OLYMPIA – Three inmates who were released from prison early because of mistakes in a state computer system have been arrested for committing new crimes when they still should have been incarcerated, state officials said Thursday.
But they could not immediately say what crimes those three are alleged to have committed, or whether they remain in custody.
In a press conference attempting to clarify numbers on a computer problem that stretched over 13 years and resulted in some 3,200 inmates being released early, Department of Corrections officials said they have arrested and returned to custody five inmates who were let out early and still have time on their sentence. They hadn’t committed new crimes.
Three other inmates, who were released at some point since June 1, may or may not still be in jail awaiting trial on their new offenses. Department officials said they would provide an update on their alleged crimes and whereabouts as soon as possible.
Gov. Jay Inslee announced earlier this week that a problem with the department’s computer program that calculates good time – days taken off an inmate’s sentence for good behavior – had an error that dates to 2002. Over that time, some 3,200 inmates who had sentence enhancements, such as committing a felony with a firearm, which adds to the time they should serve, were released before their sentences were complete.
That error wasn’t discovered until 2012, when the family of a victim of an assault in King County was notified the offender was being released and questioned why it was happening so early. The family did it’s own calculation, came up with a later release date, and questioned the department.
Department officials checked their records, discovered the family was right and their computer program was wrong. They ordered it to be fixed at the next regular software update, but that change was constantly delayed and not made until last month, after the department got a new manager of information technology. The department didn’t inform Inslee’s office until late last week.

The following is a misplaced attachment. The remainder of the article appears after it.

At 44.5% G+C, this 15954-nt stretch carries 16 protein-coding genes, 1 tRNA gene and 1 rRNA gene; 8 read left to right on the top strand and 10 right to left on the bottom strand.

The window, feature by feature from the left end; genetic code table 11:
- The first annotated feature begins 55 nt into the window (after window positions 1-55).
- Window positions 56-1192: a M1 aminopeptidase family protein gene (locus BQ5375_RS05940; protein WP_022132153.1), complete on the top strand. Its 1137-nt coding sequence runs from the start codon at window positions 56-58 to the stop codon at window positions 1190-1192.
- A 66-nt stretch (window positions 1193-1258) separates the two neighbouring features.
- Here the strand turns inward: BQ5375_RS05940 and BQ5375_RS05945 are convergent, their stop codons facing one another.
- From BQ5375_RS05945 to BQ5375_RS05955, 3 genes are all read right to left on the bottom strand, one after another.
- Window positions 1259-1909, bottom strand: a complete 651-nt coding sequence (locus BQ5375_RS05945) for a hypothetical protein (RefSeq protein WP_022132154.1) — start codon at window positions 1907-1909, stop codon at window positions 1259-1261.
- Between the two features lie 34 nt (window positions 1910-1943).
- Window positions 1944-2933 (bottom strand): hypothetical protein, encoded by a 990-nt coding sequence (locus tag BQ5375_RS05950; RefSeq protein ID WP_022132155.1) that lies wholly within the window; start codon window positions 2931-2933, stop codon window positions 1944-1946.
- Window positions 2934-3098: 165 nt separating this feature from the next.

Inslee has ordered an independent review to determine how the problem occurred and why it took three years to inform the public.
In the meantime, department staff is going back over releases of inmates who would have been affected by the problems in the computer program, and recalculating their release dates by hand. They are starting with the most recently released inmates because the average error is about 49 days too early, and a state Supreme Court ruling says an inmate released early through an error that is the department’s fault gets credit for the days outside of prison if he or she does not commit a new crime. Of the 209 releases rechecked so far, the department found 159 that require recalculation.
Of that latter number, at least 83 are free of any new crimes or convictions, while 27 are being investigated further because they may need to be arrested and returned to prison to serve time that is left on their sentence.
Corrections officials couldn’t say Thursday if they know where all 27 are located.
Five have been arrested and returned to prison to serve out the remainder of their sentences. Two were convicted of robbery, one of assault, one of assault and burglary, one of assault with a deadly weapon and unlawful possession of a firearm; all had enhanced sentences for weapons. None of the five was convicted in Spokane or nearby Eastern Washington counties.
The three who are charged with committing crimes during the time they should have still been in prison but were incorrectly released early will be “prioritized for arrest,” department officials said.
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